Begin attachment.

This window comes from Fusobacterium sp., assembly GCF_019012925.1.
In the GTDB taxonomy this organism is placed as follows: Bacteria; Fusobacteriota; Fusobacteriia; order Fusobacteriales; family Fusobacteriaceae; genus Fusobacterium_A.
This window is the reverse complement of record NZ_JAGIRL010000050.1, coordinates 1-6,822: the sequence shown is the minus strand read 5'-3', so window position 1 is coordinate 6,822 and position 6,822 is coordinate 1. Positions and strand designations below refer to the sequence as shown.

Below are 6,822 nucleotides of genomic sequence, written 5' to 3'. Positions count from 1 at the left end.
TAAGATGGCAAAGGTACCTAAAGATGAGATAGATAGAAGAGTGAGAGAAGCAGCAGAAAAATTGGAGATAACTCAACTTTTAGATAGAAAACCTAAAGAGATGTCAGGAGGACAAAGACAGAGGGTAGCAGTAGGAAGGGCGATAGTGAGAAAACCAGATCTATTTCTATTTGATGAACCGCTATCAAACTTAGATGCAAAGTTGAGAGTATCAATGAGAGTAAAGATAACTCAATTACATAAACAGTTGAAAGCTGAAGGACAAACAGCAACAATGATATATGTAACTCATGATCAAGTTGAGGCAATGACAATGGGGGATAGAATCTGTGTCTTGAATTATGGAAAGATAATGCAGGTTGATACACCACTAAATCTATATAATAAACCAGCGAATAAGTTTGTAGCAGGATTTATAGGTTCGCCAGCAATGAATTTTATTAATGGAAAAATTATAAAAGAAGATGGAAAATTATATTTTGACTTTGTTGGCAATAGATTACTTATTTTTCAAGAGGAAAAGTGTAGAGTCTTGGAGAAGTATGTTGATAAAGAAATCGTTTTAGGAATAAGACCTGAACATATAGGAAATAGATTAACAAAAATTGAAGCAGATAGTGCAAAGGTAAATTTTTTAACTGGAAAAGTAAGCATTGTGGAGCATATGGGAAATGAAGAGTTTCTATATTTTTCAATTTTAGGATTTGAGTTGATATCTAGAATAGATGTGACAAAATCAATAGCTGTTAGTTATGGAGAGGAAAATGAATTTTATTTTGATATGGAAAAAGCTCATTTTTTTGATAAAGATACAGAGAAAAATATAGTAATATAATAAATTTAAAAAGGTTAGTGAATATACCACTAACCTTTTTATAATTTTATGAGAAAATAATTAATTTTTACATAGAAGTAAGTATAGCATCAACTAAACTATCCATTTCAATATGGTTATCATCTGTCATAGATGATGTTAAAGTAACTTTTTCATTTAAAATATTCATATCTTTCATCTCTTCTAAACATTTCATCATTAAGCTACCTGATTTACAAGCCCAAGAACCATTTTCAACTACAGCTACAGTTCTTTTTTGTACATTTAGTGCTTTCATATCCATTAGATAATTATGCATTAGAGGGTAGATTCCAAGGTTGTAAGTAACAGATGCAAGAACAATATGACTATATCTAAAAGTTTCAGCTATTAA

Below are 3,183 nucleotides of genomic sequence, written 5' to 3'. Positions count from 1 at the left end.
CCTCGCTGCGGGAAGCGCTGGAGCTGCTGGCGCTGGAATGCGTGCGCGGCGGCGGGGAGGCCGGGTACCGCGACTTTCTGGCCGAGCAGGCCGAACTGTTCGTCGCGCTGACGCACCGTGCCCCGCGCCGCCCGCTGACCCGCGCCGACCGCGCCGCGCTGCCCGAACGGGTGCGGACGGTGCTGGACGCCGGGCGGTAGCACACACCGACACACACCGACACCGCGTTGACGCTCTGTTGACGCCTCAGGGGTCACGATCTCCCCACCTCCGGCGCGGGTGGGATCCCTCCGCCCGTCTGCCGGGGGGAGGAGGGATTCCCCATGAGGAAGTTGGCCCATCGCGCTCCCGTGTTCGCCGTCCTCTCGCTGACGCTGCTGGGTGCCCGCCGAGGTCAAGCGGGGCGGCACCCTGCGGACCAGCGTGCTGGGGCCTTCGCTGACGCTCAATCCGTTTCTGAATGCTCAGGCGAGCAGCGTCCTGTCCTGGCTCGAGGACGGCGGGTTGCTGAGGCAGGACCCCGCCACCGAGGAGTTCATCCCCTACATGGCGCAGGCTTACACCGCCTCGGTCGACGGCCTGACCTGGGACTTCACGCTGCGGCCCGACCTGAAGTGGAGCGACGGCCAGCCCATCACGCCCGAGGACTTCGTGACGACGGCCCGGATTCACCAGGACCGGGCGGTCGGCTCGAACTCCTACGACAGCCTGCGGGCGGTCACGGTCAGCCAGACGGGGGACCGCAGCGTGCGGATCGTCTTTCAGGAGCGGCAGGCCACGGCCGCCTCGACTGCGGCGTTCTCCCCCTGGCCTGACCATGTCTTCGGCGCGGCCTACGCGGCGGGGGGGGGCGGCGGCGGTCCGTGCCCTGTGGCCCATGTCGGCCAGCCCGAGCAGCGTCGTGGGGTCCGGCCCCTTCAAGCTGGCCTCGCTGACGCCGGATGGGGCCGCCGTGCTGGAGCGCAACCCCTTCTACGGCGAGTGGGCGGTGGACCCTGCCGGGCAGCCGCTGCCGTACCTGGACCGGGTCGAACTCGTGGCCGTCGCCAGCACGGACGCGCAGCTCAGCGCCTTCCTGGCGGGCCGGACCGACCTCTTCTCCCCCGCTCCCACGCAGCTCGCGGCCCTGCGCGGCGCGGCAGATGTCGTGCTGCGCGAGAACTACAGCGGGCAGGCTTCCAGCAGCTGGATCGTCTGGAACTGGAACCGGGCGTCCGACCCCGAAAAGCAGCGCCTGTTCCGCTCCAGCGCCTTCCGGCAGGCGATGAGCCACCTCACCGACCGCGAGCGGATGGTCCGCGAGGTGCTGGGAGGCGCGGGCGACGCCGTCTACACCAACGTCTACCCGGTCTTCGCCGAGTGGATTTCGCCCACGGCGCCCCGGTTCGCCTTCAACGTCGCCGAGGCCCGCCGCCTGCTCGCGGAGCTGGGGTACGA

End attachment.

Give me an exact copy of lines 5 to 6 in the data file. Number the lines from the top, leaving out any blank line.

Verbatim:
TAAGATGGCAAAGGTACCTAAAGATGAGATAGATAGAAGAGTGAGAGAAGCAGCAGAAAAATTGGAGATAACTCAACTTTTAGATAGAAAACCTAAAGAGATGTCAGGAGGACAAAGACAGAGGGTAGCAGTAGGAAGGGCGATAGTGAGAAAACCAGATCTATTTCTATTTGATGAACCGCTATCAAACTTAGATGCAAAGTTGAGAGTATCAATGAGAGTAAAGATAACTCAATTACATAAACAGTTGAAAGCTGAAGGACAAACAGCAACAATGATATATGTAACTCATGATCAAGTTGAGGCAATGACAATGGGGGATAGAATCTGTGTCTTGAATTATGGAAAGATAATGCAGGTTGATACACCACTAAATCTATATAATAAACCAGCGAATAAGTTTGTAGCAGGATTTATAGGTTCGCCAGCAATGAATTTTATTAATGGAAAAATTATAAAAGAAGATGGAAAATTATATTTTGACTTTGTTGGCAATAGATTACTTATTTTTCAAGAGGAAAAGTGTAGAGTCTTGGAGAAGTATGTTGATAAAGAAATCGTTTTAGGAATAAGACCTGAACATATAGGAAATAGATTAACAAAAATTGAAGCAGATAGTGCAAAGGTAAATTTTTTAACTGGAAAAGTAAGCATTGTGGAGCATATGGGAAATGAAGAGTTTCTATATTTTTCAATTTTAGGATTTGAGTTGATATCTAGAATAGATGTGACAAAATCAATAGCTGTTAGTTATGGAGAGGAAAATGAATTTTATTTTGATATGGAAAAAGCTCATTTTTTTGATAAAGATACAGAGAAAAATATAGTAATATAATAAATTTAAAAAGGTTAGTGAATATACCACTAACCTTTTTATAATTTTATGAGAAAATAATTAATTTTTACATAGAAGTAAGTATAGCATCAACTAAACTATCCATTTCAATATGGTTATCATCTGTCATAGATGATGTTAAAGTAACTTTTTCATTTAAAATATTCATATCTTTCATCTCTTCTAAACATTTCATCATTAAGCTACCTGATTTACAAGCCCAAGAACCATTTTCAACTACAGCTACAGTTCTTTTTTGTACATTTAGTGCTTTCATATCCATTAGATAATTATGCATTAGAGGGTAGATTCCAAGGTTGTAAGTAACAGATGCAAGAACAATATGACTATATCTAAAAGTTTCAGCTATTAA

Below are 3,183 nucleotides of genomic sequence, written 5' to 3'. Positions count from 1 at the left end.